The seed for Chad Corzine’s Urban Agriculture Co. was planted a few years ago when he got a tired of paying a lot of money for fresh vegetables, herbs and flowers at farmers markets. Corzine, who was working as director of business development for his father’s candle firm, decided to create a mini garden on his Los Angeles balcony. The project, as they say, was an epic fail. “I thought, how hard could it be to garden on a balcony?” recalls Corzine, 30. “But I was wrong. It turned out to be one giant mess.”
Thinking there would be an easy solution for urbanistas like him who desired a just-plucked tomato or two, Corzine searched the internet for gardening tips or simple kits that would yield fresh veggies in an urban setting. His efforts bore no fruit. “I realized there was a void in the market,” says Corzine, a graduate of University of California, Santa Barbara. “The kits that were out there required buying soil separately.”
Corzine’s aha moment led him to begin assembling his own kits, containing organic soil and vegetable, flower or herb seeds, to be planted in a container made from recycled tea bags. “I would spend Friday nights assembling the kits and then selling them at weekend farmers markets and flea markets around Los Angeles,” he says. “I figured they would be big with millennials like me, who were trying to get into gardening, but I found that the kits had a wider appeal. People were buying them as gifts.”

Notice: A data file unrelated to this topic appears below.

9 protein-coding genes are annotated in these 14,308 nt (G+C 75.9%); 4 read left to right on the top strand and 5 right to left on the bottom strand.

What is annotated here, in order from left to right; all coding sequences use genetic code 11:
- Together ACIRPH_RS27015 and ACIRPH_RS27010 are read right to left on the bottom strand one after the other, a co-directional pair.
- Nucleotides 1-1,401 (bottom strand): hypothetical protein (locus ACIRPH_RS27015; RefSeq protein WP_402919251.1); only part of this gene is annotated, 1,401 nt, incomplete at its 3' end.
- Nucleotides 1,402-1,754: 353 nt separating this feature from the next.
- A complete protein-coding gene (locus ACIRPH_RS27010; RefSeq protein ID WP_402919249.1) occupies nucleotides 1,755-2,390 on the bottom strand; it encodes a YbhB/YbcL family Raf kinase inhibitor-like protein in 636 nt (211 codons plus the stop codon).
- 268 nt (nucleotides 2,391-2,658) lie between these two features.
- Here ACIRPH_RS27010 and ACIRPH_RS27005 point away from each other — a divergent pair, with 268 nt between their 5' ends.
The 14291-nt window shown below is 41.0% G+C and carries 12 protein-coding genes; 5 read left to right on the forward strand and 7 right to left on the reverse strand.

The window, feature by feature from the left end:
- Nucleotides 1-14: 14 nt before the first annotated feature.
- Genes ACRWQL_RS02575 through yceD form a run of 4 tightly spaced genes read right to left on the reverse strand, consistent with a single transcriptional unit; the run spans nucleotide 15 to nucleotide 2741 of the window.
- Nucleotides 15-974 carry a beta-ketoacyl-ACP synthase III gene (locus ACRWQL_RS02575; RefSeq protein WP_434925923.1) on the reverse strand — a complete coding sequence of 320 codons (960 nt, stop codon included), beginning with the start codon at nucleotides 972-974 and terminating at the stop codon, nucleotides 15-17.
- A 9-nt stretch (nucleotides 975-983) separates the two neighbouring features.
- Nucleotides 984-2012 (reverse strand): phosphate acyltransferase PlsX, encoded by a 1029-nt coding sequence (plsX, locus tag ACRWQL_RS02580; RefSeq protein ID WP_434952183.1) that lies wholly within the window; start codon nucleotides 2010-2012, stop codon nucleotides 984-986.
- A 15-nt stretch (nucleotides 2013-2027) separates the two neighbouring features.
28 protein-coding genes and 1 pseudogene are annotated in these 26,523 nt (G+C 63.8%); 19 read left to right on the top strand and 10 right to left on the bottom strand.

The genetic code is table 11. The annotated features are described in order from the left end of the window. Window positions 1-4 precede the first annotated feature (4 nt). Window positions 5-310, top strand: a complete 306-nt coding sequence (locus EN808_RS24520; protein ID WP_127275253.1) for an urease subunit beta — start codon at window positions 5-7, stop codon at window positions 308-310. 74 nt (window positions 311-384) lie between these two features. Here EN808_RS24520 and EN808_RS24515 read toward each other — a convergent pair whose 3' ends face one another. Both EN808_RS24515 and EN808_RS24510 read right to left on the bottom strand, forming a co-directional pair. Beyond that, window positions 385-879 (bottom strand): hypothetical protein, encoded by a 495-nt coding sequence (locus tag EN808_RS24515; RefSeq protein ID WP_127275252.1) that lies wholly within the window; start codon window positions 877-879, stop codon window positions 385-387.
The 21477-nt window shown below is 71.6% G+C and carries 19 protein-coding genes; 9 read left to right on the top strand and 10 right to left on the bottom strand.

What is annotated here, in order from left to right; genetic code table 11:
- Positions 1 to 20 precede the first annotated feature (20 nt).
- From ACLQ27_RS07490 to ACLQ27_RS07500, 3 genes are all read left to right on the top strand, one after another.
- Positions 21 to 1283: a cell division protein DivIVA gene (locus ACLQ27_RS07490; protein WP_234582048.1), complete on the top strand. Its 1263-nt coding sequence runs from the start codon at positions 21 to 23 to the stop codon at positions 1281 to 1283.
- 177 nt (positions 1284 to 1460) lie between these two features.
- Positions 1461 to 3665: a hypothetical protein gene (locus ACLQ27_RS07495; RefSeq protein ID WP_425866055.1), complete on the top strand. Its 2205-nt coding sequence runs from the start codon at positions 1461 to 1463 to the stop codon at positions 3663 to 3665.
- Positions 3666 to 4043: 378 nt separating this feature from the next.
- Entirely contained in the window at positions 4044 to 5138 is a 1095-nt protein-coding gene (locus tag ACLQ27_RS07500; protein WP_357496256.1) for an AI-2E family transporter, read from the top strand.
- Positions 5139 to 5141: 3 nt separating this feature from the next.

In 2016, Corzine had cultivated enough interest in his products that he quit his day job and launched Urban Agriculture, moving the business into a 4,000-square-foot warehouse, where he has some 25 employees and produces Grow Kits ranging from arugula to zinnias, all created to sprout successfully on balconies, window sills, protected patios or walls. The line got a huge boost in 2016 when the kits were chosen as “Oprah’s Favorite Things” and featured in the media mogul’s O Magazine gift guide.
Urban Agriculture’s 117 products now include such items as garden accessories, seeds and Cocktail Kits, which come with an herb kit, a Mason jar for mixing, a muddler, straining spoon and recipe courtesy of a master mixologist.
But Corzine isn’t content to rest on his bay laurels. He’s launching 36 new products this year and plans to expand with items for pets, kids and personal care. “I’m a true start-up,” Corzine says, “so if I’m not in the office, I’m trying to figure out what we can do next. My work is my relaxation now. I go to housewares shows just for fun.”
He has, however, found the time to move from his balconied apartment to a loft in downtown Los Angeles. “Unfortunately, I don’t have a balcony any more, but I do have access to the roof. That’s where you’ll find me testing the prototypes.”